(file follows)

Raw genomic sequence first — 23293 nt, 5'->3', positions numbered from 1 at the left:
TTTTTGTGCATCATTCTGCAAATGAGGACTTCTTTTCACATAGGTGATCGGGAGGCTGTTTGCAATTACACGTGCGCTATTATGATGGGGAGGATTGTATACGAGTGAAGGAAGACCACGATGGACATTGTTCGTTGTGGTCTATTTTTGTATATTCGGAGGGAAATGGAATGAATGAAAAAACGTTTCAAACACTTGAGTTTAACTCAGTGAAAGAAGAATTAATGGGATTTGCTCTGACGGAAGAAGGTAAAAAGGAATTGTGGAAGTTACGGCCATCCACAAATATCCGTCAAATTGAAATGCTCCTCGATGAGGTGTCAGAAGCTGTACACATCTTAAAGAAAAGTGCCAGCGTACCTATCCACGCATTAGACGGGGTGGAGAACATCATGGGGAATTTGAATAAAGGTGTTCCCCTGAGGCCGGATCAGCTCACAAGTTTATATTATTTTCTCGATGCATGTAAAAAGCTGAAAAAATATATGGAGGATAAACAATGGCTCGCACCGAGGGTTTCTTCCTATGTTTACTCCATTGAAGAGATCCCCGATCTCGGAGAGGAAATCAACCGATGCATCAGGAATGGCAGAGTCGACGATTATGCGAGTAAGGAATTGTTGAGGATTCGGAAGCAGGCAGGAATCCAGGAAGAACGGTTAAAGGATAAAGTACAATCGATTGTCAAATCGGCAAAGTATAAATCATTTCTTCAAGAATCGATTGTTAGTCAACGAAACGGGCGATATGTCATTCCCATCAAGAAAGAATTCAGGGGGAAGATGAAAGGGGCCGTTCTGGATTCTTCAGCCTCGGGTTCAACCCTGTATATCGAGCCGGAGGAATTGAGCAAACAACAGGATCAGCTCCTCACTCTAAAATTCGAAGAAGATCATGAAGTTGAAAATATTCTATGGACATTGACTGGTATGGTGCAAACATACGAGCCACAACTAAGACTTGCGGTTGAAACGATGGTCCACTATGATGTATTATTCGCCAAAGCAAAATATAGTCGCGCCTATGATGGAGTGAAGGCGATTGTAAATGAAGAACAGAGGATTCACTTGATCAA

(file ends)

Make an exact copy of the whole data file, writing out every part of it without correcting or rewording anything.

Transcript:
Raw genomic sequence first — 23293 nt, 5'->3', positions numbered from 1 at the left:
TTTTTGTGCATCATTCTGCAAATGAGGACTTCTTTTCACATAGGTGATCGGGAGGCTGTTTGCAATTACACGTGCGCTATTATGATGGGGAGGATTGTATACGAGTGAAGGAAGACCACGATGGACATTGTTCGTTGTGGTCTATTTTTGTATATTCGGAGGGAAATGGAATGAATGAAAAAACGTTTCAAACACTTGAGTTTAACTCAGTGAAAGAAGAATTAATGGGATTTGCTCTGACGGAAGAAGGTAAAAAGGAATTGTGGAAGTTACGGCCATCCACAAATATCCGTCAAATTGAAATGCTCCTCGATGAGGTGTCAGAAGCTGTACACATCTTAAAGAAAAGTGCCAGCGTACCTATCCACGCATTAGACGGGGTGGAGAACATCATGGGGAATTTGAATAAAGGTGTTCCCCTGAGGCCGGATCAGCTCACAAGTTTATATTATTTTCTCGATGCATGTAAAAAGCTGAAAAAATATATGGAGGATAAACAATGGCTCGCACCGAGGGTTTCTTCCTATGTTTACTCCATTGAAGAGATCCCCGATCTCGGAGAGGAAATCAACCGATGCATCAGGAATGGCAGAGTCGACGATTATGCGAGTAAGGAATTGTTGAGGATTCGGAAGCAGGCAGGAATCCAGGAAGAACGGTTAAAGGATAAAGTACAATCGATTGTCAAATCGGCAAAGTATAAATCATTTCTTCAAGAATCGATTGTTAGTCAACGAAACGGGCGATATGTCATTCCCATCAAGAAAGAATTCAGGGGGAAGATGAAAGGGGCCGTTCTGGATTCTTCAGCCTCGGGTTCAACCCTGTATATCGAGCCGGAGGAATTGAGCAAACAACAGGATCAGCTCCTCACTCTAAAATTCGAAGAAGATCATGAAGTTGAAAATATTCTATGGACATTGACTGGTATGGTGCAAACATACGAGCCACAACTAAGACTTGCGGTTGAAACGATGGTCCACTATGATGTATTATTCGCCAAAGCAAAATATAGTCGCGCCTATGATGGAGTGAAGGCGATTGTAAATGAAGAACAGAGGATTCACTTGATCAA